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Common SAN designs

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There are many possible design possibilities when creating a storage area network (SAN). Josh Judd, author of Multiprotocol Routing for SANs, identifies the most common SAN design options.

Storage area networks (SANs) remain complicated beasts. Despite vendors' efforts to simplify SAN implementation and management, they remain difficult to build, maintain and manage. Surprisingly, there are only a couple of SAN design tools that help storage administrators to design and update a SAN over time.

The need for SAN design automation is clear. "As soon as you go beyond a SAN that is small--maybe one switch and a few devices--you can't design it with paper and pencil, a spreadsheet or a whiteboard," says Bill North, director of research, storage software at International Data Corp. (IDC). "Everything just breaks down."

For most organizations, expanding a SAN is a trial-and-error process. SAN design projects rarely start with a blank slate; instead they expand or consolidate storage that's in place. Storage managers need to decide what works with what and how best to connect all the SAN parts together.

Outside consulting firms are frequently brought in to design a company's SAN. They navigate the minefield of interoperability considerations and constraints, document the resulting SAN environment and train staff to maintain it.

Regardless of how well planned and designed the SAN may be, it will invariably change. Keeping track of what you have, matching compatibility among components at every layer of the protocol stack, and ensuring everything is connected correctly and that redundant links are where they need to be becomes a labor-intensive task. Lack of up-to-date SAN documentation makes the job even more difficult.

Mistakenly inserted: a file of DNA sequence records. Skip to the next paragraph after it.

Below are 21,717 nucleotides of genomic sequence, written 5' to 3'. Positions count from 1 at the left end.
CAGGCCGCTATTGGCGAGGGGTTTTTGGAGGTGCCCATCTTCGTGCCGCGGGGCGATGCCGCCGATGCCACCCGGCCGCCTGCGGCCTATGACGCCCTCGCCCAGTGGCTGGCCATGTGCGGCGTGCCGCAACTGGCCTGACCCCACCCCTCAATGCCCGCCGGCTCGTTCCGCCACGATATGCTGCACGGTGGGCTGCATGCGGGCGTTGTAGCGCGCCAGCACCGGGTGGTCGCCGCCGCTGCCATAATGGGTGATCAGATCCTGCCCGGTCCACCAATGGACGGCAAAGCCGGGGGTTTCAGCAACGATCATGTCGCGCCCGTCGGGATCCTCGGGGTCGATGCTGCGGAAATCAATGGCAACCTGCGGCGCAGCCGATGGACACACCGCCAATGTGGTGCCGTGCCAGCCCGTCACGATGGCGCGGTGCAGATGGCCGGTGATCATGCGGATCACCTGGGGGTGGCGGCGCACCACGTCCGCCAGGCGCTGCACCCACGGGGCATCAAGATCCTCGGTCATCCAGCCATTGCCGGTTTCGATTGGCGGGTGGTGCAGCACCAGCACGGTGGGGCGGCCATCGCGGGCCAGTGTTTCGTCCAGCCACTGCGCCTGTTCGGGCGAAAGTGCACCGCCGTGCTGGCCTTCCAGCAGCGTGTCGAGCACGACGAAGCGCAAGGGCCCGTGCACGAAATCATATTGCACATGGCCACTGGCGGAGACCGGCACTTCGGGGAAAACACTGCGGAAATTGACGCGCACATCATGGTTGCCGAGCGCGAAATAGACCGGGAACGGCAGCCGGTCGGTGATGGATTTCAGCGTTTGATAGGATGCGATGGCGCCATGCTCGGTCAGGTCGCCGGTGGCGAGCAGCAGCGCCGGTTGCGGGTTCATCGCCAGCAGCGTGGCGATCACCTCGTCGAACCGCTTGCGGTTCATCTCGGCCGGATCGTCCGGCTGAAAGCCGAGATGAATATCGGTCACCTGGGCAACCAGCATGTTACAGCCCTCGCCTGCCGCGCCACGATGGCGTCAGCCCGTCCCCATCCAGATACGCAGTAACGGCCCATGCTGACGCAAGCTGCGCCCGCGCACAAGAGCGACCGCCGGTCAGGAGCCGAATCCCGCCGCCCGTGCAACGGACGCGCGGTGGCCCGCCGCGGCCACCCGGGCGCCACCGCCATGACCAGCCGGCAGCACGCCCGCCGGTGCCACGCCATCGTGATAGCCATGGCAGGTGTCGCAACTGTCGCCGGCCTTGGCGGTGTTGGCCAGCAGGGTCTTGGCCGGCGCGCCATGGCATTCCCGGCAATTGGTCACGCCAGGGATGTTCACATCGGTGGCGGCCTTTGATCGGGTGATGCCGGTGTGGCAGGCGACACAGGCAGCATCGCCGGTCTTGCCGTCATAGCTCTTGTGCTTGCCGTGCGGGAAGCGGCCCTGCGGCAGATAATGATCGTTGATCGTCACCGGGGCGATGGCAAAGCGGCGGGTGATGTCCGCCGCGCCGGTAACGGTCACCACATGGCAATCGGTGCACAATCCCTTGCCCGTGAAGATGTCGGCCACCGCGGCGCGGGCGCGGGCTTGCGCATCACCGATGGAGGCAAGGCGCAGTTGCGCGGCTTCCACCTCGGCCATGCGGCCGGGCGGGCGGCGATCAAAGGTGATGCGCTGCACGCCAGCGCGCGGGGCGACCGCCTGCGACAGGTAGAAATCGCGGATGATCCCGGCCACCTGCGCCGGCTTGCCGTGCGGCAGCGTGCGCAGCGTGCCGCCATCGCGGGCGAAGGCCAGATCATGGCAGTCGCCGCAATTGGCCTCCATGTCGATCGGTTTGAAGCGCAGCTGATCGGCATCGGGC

"You need a way to design [the SAN], automatically discover what is there and [then be able to] compare it to what you planned," says North. This requires an automated SAN design tool.

To date, only two vendors offer SAN design tools: Computer Associates (CA) International Inc. has its BrightStor SAN Designer, while EMC Corp. provides SAN Architect. In addition, Boston-based Onaro Inc. offers SANscreen, a SAN change management tool (see SAN design tools). "That's about all [the companies] that do SAN design," says Randy Kerns, senior partner at the Evaluator Group Inc., Greenwood Village, CO. However, there are numerous vendors with storage resource management (SRM) and SAN management tools that offer various levels of automated device and topology discovery.

"You'd think there would be more SAN design tools, but there aren't," says Kerns. CA and EMC acquired their SAN tools from two small vendors, Netreon Inc. and Prisa Networks, respectively. "Tools like these should probably be integrated into bigger SRM and SAN management solutions," he adds. CA has made BrightStor SAN Designer a component of its larger BrightStor SAN management suite, while EMC offers SAN Architect as part of its ControlCenter family.

This was first published in February 2005

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